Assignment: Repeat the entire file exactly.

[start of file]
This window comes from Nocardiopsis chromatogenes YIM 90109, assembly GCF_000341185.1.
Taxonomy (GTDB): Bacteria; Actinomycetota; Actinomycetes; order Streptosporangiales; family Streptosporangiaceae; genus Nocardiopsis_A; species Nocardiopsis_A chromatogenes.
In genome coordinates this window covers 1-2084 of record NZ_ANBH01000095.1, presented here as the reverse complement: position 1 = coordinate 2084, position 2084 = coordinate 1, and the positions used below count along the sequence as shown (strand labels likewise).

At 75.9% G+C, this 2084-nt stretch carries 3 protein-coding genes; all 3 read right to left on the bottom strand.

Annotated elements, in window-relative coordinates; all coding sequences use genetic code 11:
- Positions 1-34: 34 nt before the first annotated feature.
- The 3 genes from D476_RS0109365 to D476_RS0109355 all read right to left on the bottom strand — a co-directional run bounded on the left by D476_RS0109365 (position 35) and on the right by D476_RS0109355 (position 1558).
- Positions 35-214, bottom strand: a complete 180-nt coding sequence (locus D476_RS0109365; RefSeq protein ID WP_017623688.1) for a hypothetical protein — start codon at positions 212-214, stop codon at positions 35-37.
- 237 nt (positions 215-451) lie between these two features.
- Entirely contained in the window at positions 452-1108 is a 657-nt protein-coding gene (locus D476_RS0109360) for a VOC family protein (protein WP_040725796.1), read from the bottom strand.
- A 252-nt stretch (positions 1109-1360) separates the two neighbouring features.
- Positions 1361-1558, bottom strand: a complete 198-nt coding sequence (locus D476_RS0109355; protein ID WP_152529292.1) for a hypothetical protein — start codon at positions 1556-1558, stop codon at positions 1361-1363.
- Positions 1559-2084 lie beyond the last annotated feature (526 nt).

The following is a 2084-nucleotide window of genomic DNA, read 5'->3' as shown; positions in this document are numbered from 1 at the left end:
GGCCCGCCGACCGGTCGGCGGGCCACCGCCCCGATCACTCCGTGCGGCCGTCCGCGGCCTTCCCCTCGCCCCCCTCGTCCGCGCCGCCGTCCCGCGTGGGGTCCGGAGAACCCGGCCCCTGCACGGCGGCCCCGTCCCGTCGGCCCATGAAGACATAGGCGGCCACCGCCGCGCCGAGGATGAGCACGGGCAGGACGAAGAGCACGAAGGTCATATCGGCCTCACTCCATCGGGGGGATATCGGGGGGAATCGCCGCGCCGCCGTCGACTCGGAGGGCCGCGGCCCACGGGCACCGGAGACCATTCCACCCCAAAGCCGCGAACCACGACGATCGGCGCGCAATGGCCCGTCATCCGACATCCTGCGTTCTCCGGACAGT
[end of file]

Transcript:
This window comes from Nocardiopsis chromatogenes YIM 90109, assembly GCF_000341185.1.
Taxonomy (GTDB): Bacteria; Actinomycetota; Actinomycetes; order Streptosporangiales; family Streptosporangiaceae; genus Nocardiopsis_A; species Nocardiopsis_A chromatogenes.
In genome coordinates this window covers 1-2084 of record NZ_ANBH01000095.1, presented here as the reverse complement: position 1 = coordinate 2084, position 2084 = coordinate 1, and the positions used below count along the sequence as shown (strand labels likewise).

At 75.9% G+C, this 2084-nt stretch carries 3 protein-coding genes; all 3 read right to left on the bottom strand.

Annotated elements, in window-relative coordinates; all coding sequences use genetic code 11:
- Positions 1-34: 34 nt before the first annotated feature.
- The 3 genes from D476_RS0109365 to D476_RS0109355 all read right to left on the bottom strand — a co-directional run bounded on the left by D476_RS0109365 (position 35) and on the right by D476_RS0109355 (position 1558).
- Positions 35-214, bottom strand: a complete 180-nt coding sequence (locus D476_RS0109365; RefSeq protein ID WP_017623688.1) for a hypothetical protein — start codon at positions 212-214, stop codon at positions 35-37.
- 237 nt (positions 215-451) lie between these two features.
- Entirely contained in the window at positions 452-1108 is a 657-nt protein-coding gene (locus D476_RS0109360) for a VOC family protein (protein WP_040725796.1), read from the bottom strand.
- A 252-nt stretch (positions 1109-1360) separates the two neighbouring features.
- Positions 1361-1558, bottom strand: a complete 198-nt coding sequence (locus D476_RS0109355; protein ID WP_152529292.1) for a hypothetical protein — start codon at positions 1556-1558, stop codon at positions 1361-1363.
- Positions 1559-2084 lie beyond the last annotated feature (526 nt).

The following is a 2084-nucleotide window of genomic DNA, read 5'->3' as shown; positions in this document are numbered from 1 at the left end:
GGCCCGCCGACCGGTCGGCGGGCCACCGCCCCGATCACTCCGTGCGGCCGTCCGCGGCCTTCCCCTCGCCCCCCTCGTCCGCGCCGCCGTCCCGCGTGGGGTCCGGAGAACCCGGCCCCTGCACGGCGGCCCCGTCCCGTCGGCCCATGAAGACATAGGCGGCCACCGCCGCGCCGAGGATGAGCACGGGCAGGACGAAGAGCACGAAGGTCATATCGGCCTCACTCCATCGGGGGGATATCGGGGGGAATCGCCGCGCCGCCGTCGACTCGGAGGGCCGCGGCCCACGGGCACCGGAGACCATTCCACCCCAAAGCCGCGAACCACGACGATCGGCGCGCAATGGCCCGTCATCCGACATCCTGCGTTCTCCGGACAGT